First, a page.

HEATHER NEWMAN WAS in a situation most reporters know all too well. The DuPont plant in Nashville had struggled to make a particular line of synthetic fibers profitable in the hopes that corporate management would approve a plant expansion.
However, when word finally got out--through unofficial sources and after working hours--that the multinational corporation decided instead to enlarger a factory in Spain, the race for information was on.
"I was suddenly faced with the need to know everything about DuPont's Spain operations--after hours. Local executives were out. I was on deadline," recalled Newman, a business reporter for the Tennessean.
So she conducted a quick electronic search using the Securities and Exchange Commission's EDGAR archives and found the company's public filings, downloaded what she needed and used a simple word processor to run a key word search for references to "Spain."
"I had all I needed to know in 10 minutes, and I never would have been able to track it down that night by conventional means," she said.
That example points up the power and versatility of the Internet to provide accurate information quickly.
But finding information on the Internet is an acquired skill.
"Learn the resources first if you expect to use them quickly;' advised Newman, who encourages reporters to sign up for mailing lists, which are discussion lists via e-mail.
One thing Newman avoids, if possible, is extended interviews online.
"People are much more stiff in print than they are in person, or even over the phone," she said. --It's much more difficult to wander off on those conversational tangents that can be better than the original question and answer," said Newman.
Patrick Lee, a business reporter for the Los Angeles Times, finds the Internet a useful resource, not only for SEC documents on EDGAR (Electronic Data Gathering, Analysis, and Retrieval, http://www.sec.gov/edgarhp.htm/), but also for government economic, employment and census data.
When writing about a recent U.S.-China trade dispute, he was able to download export-import information from the International Trade Administration. And, for a story about electric utilities, he culled briefs and data from the California Public Utilities home page.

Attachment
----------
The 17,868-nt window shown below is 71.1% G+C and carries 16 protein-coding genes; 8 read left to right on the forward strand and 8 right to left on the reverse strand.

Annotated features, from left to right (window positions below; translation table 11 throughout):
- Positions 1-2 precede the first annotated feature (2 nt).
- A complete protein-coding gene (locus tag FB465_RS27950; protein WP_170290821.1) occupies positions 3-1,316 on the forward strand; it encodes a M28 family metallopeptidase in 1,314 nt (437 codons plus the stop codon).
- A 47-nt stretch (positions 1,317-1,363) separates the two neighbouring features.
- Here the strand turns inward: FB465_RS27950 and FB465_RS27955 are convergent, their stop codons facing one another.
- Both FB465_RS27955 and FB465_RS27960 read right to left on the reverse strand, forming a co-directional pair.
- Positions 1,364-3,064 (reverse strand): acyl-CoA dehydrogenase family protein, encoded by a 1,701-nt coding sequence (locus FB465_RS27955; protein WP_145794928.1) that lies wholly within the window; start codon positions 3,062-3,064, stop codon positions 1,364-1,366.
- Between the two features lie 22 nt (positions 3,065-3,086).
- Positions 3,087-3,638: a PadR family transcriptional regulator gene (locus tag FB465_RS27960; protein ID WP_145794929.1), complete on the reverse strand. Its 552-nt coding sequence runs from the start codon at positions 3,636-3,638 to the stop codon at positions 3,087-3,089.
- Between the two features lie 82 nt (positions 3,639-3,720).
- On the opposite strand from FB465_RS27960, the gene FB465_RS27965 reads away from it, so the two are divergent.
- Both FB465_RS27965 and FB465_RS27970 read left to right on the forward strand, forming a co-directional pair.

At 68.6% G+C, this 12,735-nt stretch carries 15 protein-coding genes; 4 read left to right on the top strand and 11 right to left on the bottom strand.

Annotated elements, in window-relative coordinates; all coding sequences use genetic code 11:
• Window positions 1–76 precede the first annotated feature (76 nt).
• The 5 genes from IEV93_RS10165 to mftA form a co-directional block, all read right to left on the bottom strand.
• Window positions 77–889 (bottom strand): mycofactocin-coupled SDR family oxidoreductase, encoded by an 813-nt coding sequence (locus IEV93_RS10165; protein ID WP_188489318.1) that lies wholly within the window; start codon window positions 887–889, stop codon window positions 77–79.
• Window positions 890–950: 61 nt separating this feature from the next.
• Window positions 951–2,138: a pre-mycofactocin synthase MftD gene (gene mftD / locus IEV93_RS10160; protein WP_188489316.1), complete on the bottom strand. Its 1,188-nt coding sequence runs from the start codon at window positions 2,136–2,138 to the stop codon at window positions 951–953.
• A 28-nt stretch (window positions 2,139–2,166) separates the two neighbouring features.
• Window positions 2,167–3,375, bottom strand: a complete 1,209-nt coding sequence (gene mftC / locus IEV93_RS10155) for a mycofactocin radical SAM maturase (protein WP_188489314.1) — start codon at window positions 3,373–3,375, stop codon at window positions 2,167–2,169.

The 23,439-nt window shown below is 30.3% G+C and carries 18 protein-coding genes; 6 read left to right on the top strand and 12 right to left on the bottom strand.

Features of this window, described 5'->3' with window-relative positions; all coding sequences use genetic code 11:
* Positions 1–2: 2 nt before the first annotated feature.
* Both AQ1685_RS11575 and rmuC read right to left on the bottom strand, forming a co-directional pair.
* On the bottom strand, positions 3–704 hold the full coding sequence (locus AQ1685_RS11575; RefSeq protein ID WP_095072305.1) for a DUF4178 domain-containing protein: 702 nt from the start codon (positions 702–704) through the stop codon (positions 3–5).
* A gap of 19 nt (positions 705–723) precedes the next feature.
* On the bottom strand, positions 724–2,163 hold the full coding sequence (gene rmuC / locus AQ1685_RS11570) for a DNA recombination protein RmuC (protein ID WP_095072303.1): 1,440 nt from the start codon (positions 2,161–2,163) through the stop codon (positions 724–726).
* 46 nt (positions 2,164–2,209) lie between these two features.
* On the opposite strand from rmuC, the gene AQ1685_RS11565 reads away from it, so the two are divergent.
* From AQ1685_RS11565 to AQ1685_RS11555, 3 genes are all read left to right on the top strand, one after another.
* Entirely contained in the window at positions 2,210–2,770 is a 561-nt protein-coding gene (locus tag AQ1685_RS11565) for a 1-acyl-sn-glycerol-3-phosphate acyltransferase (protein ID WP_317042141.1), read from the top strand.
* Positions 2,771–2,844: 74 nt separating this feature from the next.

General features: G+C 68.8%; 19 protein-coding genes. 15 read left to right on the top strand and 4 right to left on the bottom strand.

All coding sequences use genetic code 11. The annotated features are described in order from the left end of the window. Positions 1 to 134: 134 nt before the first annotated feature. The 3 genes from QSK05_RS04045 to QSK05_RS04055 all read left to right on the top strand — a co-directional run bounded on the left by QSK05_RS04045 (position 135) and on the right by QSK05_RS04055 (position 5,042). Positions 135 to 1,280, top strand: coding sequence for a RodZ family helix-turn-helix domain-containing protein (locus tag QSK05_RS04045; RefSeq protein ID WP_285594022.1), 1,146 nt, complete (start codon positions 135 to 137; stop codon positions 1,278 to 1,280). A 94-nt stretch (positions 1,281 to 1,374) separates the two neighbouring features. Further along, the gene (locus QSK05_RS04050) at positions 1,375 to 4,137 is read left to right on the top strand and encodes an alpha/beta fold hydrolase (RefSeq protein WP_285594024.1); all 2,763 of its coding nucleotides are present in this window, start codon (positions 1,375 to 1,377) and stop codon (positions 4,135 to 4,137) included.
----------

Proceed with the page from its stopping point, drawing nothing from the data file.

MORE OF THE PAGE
"Pulling them off the Internet can save a lot of time. E-mail is also very useful, particularly if I persuade a source to send me a compressed data file," said Lee.
His advice for reporters seeking to "surf" the Internet when piecing together a story is to become familiar with a variety of search tech piques, know what you're looking for, and rely on "primary sources of data from reputable sites: government, trade associations, academic institutions."
Lee said he generally doesn't use corporate or government press release sites.
"I bypass press releases and canned statements and head straight for the statistics, official reports or full documents. The advantage of the Internet is that you can go to the primary sources directly without an intermediary,' he said.
Gary Deckelnick, legal affairs editor for the Asbury Park Press and Home News & Tribune in New Jersey, cautions that using the Internet does not mean that journalistic standards can be relaxed.
"Like anything else, the Internet provides good leads. Leads is the key. Anyone can sign on with any name and create their own home page and put up there what they want. That does not make it official. The more you know the person or group, the more you can rely on the most important premise: They are who they say they are," said Deckelnick.
Online services that tout experts on any number of topics shouldn't be treated any differently than other experts seeking to be quoted, he advised.
"You weigh what they say, evaluate their credentials and act accordingly. There's no law requiring you to print everything you get from ProfNet or everything you get from interviewing the local mayor,' he said. …